Under the complex rules of power sharing in Northern Ireland, parties from either the unionist or nationalist community can use this veto if they feel there is not enough backing from Protestants or Catholics for particular legislation. It was designed to ensure no one community dominated the other following the 1998 Belfast agreement.

This mechanism established to ensure the rights of minorities in Northern Ireland is being continually abused to deny a fundamental right to the LGBT community and, because of this, Northern Ireland is lagging behind the rest of Western Europe in adopting a fairer, more equal and more forward thinking approach to human rights. 

Four previous motions failed to reach a majority in favour of Marriage Equality. However, even if any of these motions did achieve a majority in favour , the DUP had already implemented the petition of concern prior to each vote to ensure the result was a foregone conclusion.

This was also the case with vote 5 in November 2015, but on this occasion the mechanism was officially enacted to veto a majority of politicians who voted ‘AYE’ in favour of the legislation.

Four independent unionist assembly members joined nationalists and others with 53 votes in favour of marriage equality – one vote ahead of the remaining unionists and independents opposed to any reform. A narrow majority but a majority all the same.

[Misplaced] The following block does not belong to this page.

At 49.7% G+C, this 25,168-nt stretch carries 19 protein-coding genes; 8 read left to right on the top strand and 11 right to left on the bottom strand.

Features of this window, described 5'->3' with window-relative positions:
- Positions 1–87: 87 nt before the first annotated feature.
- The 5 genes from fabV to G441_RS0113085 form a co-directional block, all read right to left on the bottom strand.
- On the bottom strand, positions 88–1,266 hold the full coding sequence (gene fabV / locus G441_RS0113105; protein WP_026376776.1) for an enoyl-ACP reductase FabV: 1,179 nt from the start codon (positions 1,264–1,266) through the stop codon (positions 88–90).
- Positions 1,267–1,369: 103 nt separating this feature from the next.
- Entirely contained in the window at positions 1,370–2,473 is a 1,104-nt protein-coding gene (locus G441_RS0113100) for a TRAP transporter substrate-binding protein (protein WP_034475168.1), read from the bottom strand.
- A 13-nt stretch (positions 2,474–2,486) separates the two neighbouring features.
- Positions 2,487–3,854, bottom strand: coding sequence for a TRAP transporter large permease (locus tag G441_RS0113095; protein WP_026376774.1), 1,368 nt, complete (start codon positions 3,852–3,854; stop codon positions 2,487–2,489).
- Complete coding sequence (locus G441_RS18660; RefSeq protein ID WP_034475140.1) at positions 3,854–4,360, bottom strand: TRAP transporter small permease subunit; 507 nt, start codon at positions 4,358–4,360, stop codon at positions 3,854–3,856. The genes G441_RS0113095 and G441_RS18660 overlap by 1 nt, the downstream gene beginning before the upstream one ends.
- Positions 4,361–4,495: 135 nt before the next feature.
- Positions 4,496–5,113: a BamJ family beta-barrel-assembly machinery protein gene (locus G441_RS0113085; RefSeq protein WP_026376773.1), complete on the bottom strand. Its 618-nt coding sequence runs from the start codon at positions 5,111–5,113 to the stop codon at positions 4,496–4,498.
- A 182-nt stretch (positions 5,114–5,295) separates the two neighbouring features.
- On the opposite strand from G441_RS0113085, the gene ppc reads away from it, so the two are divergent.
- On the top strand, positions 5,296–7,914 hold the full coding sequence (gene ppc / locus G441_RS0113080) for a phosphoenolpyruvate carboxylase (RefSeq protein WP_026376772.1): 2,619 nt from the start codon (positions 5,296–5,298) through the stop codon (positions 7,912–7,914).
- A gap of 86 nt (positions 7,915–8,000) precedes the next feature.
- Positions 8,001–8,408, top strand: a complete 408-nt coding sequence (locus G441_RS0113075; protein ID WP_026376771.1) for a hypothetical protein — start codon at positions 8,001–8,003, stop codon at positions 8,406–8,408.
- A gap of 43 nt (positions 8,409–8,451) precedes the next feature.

The party known as the “Democratic” Unionist Party (DUP) thwarted a democratic vote and derailed equality by using the mechanism unfairly on this issue and it seems most people are not happy about this. 

Numerous surveys have shown that a majority of people in NI are now in favour of marriage equality.

  • In November 2015 a poll jointly commissioned by BBC Northern Ireland and Irish broadcaster RTÉ, revealed that 64 percent of people support equal marriage in Northern Ireland while just 23 percent oppose it. Over 2000 people were surveyed for the cross-borders research, carried out by the polling company B&A. Not far off the landslide 62% YES vote in Ireland’s marriage equality referendum last year.
  • In June 2015 an Ipsos MORI survey interviewed a representative sample of 1,000 adults aged 16+ from across Northern Ireland. The interviews were conducted face-to-face between 20th May and 8th June 2015 with data weighted to match the profile of the population. The results showed that 68% of those surveyed supported marriage equality. The figure rises to 82% among 16 to 34-year-olds and 75% support among 35 to 54-year-olds, but falls to 47% among those aged 55 and over.